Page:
Michael Astle heads the legal team at Quotient Sciences, a company that provides a unique set of services to the global pharmaceutical industry.
Michael Astle is Senior Director, Legal Affairs at Quotient Sciences, a role he has held since joining the global drug development and clinical trial manufacturing company in 2017. Quotient Sciences, which was founded in 1990 as a spinout from the University of Nottingham, employs more than 850 staff across six offices, three in the United States and three in the UK.
Michael, who is based in the company’s headquarters in the village of Ruddington, on the outskirts of Nottingham, was the company’s first legally qualified member of staff when he joined just over two years ago. He now leads an in-house legal team of four.
Michael told The Brief about a day in his life.
My working day starts with a relatively relaxed 20-minute commute, after which I log in and see what has come in from our colleagues in the United States overnight. We have three offices over in the US, two in Philadelphia and one in Miami, and the legal team here in the UK supports them as well as our operations in Nottingham, Edinburgh and Reading.
Quotient Sciences is a unique company in the drug development industry. We provide both drug development and clinical trial manufacturing services to the global pharmaceutical sector, and this means the combination of legal issues we deal with is unique too.
Most of our sales force is based in the United States, so we tend to receive a lot of email communication from them overnight, mainly in the form of client contracts that need to be reviewed. The time difference works in our favour so, as a legal team, our first goal every day is to try to get these reviewed and back to our US colleagues by the time they start work.
Every day is a mixture of the reactive and the proactive.
The long and the short (term) of it
Like most in-house roles, there is a combination of reactive work and longer-term projects. When I first started here my role primarily involved contract reviews but now the remit has expanded to cover wider compliance issues, some corporate support work around acquisitions and property matters, and to put into place structures around privacy that have come into focus since GDPR came into force.
The legal team leads on privacy issues for the business. We do a lot of awareness raising in this area, training colleagues and implementing new policies and procedures.
One of the major activities we carry out as a business is conducting clinical trials with volunteers. As you can imagine, this involves a lot of personal information which we need to take good care of, and it is part of the legal team’s remit to train our colleagues to do this.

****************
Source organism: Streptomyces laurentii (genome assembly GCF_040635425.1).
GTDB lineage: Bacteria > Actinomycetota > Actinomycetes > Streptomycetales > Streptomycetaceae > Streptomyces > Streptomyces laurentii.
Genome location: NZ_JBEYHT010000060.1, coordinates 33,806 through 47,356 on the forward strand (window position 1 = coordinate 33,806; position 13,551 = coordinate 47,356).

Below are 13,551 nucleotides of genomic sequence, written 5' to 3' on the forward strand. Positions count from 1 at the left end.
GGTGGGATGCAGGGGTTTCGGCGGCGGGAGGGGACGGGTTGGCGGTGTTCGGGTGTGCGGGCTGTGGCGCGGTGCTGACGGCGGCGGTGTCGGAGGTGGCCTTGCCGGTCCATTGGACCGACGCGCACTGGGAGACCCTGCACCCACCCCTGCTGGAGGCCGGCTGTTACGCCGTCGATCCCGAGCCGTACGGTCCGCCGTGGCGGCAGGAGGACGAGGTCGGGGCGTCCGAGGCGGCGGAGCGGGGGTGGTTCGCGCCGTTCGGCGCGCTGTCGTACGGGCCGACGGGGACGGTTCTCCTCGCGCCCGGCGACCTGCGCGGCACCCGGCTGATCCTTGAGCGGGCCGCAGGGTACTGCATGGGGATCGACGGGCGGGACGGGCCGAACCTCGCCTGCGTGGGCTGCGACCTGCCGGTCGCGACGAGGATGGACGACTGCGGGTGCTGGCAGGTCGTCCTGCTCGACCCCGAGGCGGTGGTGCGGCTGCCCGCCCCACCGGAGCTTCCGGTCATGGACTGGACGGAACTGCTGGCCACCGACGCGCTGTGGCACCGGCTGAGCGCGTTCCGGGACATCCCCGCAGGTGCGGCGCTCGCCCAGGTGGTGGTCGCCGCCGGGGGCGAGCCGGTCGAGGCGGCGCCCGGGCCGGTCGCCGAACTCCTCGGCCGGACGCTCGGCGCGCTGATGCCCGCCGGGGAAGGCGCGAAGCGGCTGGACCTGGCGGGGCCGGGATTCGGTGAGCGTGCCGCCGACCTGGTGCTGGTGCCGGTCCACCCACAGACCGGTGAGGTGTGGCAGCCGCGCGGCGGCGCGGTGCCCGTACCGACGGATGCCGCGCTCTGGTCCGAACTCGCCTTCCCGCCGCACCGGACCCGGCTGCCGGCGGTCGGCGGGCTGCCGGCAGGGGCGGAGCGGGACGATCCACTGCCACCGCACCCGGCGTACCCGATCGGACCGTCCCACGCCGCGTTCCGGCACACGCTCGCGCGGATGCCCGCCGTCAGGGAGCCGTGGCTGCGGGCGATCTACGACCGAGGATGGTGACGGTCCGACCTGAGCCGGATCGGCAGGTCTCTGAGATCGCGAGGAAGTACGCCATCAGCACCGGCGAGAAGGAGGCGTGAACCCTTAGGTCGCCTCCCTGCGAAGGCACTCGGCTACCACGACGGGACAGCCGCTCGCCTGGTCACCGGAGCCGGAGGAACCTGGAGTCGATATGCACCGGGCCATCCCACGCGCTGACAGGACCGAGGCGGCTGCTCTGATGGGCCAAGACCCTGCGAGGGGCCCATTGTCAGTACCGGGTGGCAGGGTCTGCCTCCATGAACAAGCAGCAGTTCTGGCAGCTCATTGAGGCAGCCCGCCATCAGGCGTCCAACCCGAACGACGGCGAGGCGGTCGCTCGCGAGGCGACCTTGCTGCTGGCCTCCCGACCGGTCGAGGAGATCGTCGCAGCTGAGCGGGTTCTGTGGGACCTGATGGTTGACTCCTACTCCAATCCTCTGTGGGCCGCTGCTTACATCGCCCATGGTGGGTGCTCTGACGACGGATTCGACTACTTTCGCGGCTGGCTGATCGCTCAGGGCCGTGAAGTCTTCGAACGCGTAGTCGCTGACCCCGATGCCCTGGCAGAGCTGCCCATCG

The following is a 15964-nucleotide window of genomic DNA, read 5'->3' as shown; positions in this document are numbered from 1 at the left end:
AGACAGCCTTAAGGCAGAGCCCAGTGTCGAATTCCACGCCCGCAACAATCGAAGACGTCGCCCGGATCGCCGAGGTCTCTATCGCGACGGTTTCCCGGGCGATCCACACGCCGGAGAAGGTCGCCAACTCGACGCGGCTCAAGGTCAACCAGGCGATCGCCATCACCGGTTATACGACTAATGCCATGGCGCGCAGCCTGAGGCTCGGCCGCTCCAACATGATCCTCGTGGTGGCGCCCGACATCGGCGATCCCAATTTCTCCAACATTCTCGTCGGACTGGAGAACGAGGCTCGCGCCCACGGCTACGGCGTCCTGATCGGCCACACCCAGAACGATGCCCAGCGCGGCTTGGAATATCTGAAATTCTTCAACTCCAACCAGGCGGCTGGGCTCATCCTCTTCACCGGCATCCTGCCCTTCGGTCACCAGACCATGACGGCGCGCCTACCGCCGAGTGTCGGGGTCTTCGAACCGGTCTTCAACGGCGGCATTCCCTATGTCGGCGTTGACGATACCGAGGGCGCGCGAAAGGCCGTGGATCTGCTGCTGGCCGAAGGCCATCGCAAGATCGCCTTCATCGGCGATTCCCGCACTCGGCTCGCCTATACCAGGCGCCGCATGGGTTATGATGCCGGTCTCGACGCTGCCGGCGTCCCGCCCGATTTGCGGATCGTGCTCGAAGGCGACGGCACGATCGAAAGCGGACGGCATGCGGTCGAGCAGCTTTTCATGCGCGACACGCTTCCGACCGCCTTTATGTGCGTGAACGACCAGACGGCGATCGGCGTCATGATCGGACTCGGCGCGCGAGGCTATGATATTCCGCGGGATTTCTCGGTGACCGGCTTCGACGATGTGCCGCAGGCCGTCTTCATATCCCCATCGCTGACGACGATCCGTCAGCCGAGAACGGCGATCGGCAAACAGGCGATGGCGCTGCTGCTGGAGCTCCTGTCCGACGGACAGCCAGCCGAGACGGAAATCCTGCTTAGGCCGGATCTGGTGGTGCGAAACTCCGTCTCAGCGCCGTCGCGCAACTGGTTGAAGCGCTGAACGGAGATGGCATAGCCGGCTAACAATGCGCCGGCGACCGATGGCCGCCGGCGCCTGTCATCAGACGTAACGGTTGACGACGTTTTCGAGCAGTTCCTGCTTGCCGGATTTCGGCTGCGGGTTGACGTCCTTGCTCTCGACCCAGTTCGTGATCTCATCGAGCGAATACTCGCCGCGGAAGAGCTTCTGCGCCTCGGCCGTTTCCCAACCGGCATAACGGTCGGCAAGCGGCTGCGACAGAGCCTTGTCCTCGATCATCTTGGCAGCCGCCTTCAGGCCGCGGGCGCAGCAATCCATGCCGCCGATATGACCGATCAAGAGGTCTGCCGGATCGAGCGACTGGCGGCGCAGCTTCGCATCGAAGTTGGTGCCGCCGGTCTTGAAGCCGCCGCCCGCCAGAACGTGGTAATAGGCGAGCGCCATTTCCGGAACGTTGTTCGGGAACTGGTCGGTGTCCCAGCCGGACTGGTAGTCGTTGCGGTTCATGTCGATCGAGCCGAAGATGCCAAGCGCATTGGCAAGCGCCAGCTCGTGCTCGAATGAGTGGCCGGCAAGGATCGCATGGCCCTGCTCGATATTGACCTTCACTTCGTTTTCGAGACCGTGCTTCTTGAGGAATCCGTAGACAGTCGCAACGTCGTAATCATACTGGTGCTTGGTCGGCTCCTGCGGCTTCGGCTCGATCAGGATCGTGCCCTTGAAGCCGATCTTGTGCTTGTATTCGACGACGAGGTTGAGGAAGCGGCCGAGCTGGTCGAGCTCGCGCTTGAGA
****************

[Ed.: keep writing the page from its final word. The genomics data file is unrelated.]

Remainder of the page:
Training and development
We try to be a very outward-facing legal team, and one of the things we do regularly is to design and deliver classroom-based training for colleagues on wider corporate governance issues like ethics, compliance and anti-bribery regulations. This can be quite time-intensive, bearing in mind we have almost 900 employees and a legal team of four, but it’s a really good way of making sure colleagues know who we are and what we do.
The overarching idea is that the more visible we are in the business, and the better the relationships we build with our colleagues, the more likely they are to bring matters to us early on. This is much better for us, and for the organisation as a whole, rather than us only becoming aware of issues at a late stage.
As a legal team we play a key role in the company’s corporate governance. For example, today I have been reviewing our Environmental, Social and Governance (ESG) reporting to our private equity owners, Permira, who acquired a majority stake in the business last summer.
Permira have a keen interest is ESG matters so we are putting together all the data and statistics they require.
Other longer-terms projects that I’m working on today are also fairly representative of the work we do as a team. So, for example, we are currently liaising with external counsel with regard to a potential acquisition target.
The business has grown rapidly over the last five or ten years and we expect to double in size again within the next few years. A significant proportion of this growth is likely to come from acquisitions.
Today I am also discussing with my team some privacy documentation which is currently the subject of negotiation with a supplier based in France. Another job on my desk today is to review a long-term supply agreement for a pharmaceutical company.
The more visible we are in the business, and the better the relationships we build with our colleagues, the more likely they are to bring matters to us early on. This is much better for us, and for the organisation as a whole, rather than us only becoming aware of issues at a late stage.
The in-house dynamic
Every day is a mixture of the reactive and the proactive. I am fortunate in that I trained in-house, with a financial services company, so I came into this role with an understanding of how an in-house legal team should relate to the wider business. One of the first things you learn is that, from day one, there is very little scope for sitting on the fence!
The typical working day in the legal team at Quotient Sciences is nine-to-six, with a little work at home in the evenings. One day a week, though, I work US hours, which helps the company because I am on-hand to answer questions that come in from our American colleagues and give them extra access to the legal department that they would not usually have.
It also works well for me because I am a new father, so, on that day, I get to spend the daytime with my son. As a team we work hard when we need to but there is also an element of flexibility at quieter times and, in general, it’s a really nice firm to work for with a good work-life balance.